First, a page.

During a Planning Inquiry in Grangemouth, Forth Energy argued that they were looking at Brazilian eucalyptus as a prime choice for 'sustainable biomass'. Following the Inquiry and despite nearly 1,000 local objections and a strong local campaign, Forth Energy were awarded planning permission for a power station that would burn 1.5 million tonnes of wood a year in the town.
For coal power stations converting to biomass, the picture is different. As a Biofuelwatch Freedom of Information request revealed, there is only one type of biomass of which substantial amounts can be burned in coal power stations without corroding the boilers: Wood from slow-growing trees and with little bark. This rules out most forestry residues because of their high bark content and it confines wood sourcing to temperate and boreal forests.
Danna Smith of the US conservation NGO Dogwood Alliance explains in the report what this means for southern US forests. According to Danna, those are the world's most biodiverse temperate forests with the most diverse freshwater ecosystems. The Venus flytrap for example is endemic to a region which is targeted by Drax's and E.On's pellet supplier Enviva. At least some of Enviva's pellets have been shown to come from clear-cut wetland forests and all their existing and planned pellet mills are close to ancient forests.
Pellet and energy companies deny responsibility for those clear-cuts: They argue that since private landowners (who own 90% of southern US forests) can sell sawn timber at $30 a tonne, whereas stumpage for pellet production attracts just one-sixth of that price, nobody would cut down their forest for bioenergy. Yet high sawn timber prices alone would give landowners an incentive to selectively log forests and allow smaller trees to mature. As Danna explains: "The reason they are clear-cutting their forest is that there is now a demand for the smaller stuff."
Brazil and the southern US are not the only regions affected by the UK's biomass boom. The report looks at the scale and impacts of pellet expansion in British Columbia (the main source of pellets for the UK), where clear-cutting of ancient boreal and temperate forests is rampant, and in Portugal, where the remnants of native forests are under increasing threat from encroaching pine and eucalyptus monocultures. Portugal's pellet production has grown explosively in recent years and 91% of pellets are exported to other European countries, including the UK.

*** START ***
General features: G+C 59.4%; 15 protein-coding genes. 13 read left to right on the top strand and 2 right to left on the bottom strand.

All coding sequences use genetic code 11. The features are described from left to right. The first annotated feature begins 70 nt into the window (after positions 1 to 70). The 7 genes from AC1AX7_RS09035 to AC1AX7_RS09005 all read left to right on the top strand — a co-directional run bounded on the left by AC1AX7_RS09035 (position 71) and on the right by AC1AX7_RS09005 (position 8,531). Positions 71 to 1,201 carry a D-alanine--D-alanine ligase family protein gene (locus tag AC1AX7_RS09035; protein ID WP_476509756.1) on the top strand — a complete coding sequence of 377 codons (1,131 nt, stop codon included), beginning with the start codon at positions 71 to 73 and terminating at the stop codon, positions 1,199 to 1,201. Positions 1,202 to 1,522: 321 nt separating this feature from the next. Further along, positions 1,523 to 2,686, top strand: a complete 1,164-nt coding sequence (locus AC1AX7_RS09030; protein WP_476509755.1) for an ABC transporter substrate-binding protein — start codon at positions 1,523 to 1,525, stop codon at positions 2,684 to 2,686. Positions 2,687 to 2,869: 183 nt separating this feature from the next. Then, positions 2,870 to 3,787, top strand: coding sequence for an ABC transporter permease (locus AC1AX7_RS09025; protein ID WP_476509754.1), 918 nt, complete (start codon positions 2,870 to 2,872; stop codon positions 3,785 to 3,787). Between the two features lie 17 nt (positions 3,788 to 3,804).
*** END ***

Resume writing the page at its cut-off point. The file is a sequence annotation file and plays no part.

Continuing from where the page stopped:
For UK communities affected by biomass power stations, toxic air emissions are the biggest concern. In 2009, the then Environment Minister Jim Fitzpatrick, told Parliament that government-commissioned research predicted that up to 1.75 million life years could be lost across the UK by 2020 due to small particulate emissions from biomass expansion.
Biomass burning emits similar levels of pollution as coal burning, but the number of larger biomass power stations will soon exceed that of coal power plants in the UK. This means that more people will be affected by biomass emissions.
Biofuelwatch research shows that most biomass power stations in England are located or planned in relatively more deprived areas. In Scotland all proposed biomass power stations for 50 MW or greater capacity were found to be in relatively more deprived areas. Poorer communities will thus suffer disproportionally from biomass emissions - and from the illnesses and early deaths caused by it.
Clearly, large-scale biomass electricity is not clean and green and no more renewable than Brazil's Cerrado or North Carolina's swamp forests which are being cut down for it. Biofuelwatch calls for an urgent review of the definition of renewable energy and of subsidy rules, to ensure that only sustainable, truly low-carbon renewables such as sustainable wind, solar and tidal power are supported.
Almuth Ernsting is co-Director of Biofuelwatch.
See www.biofuelwatch.org.uk/2013/ukguaranteescheme-alert/ for an alert against public loan guarantees for big biomass investments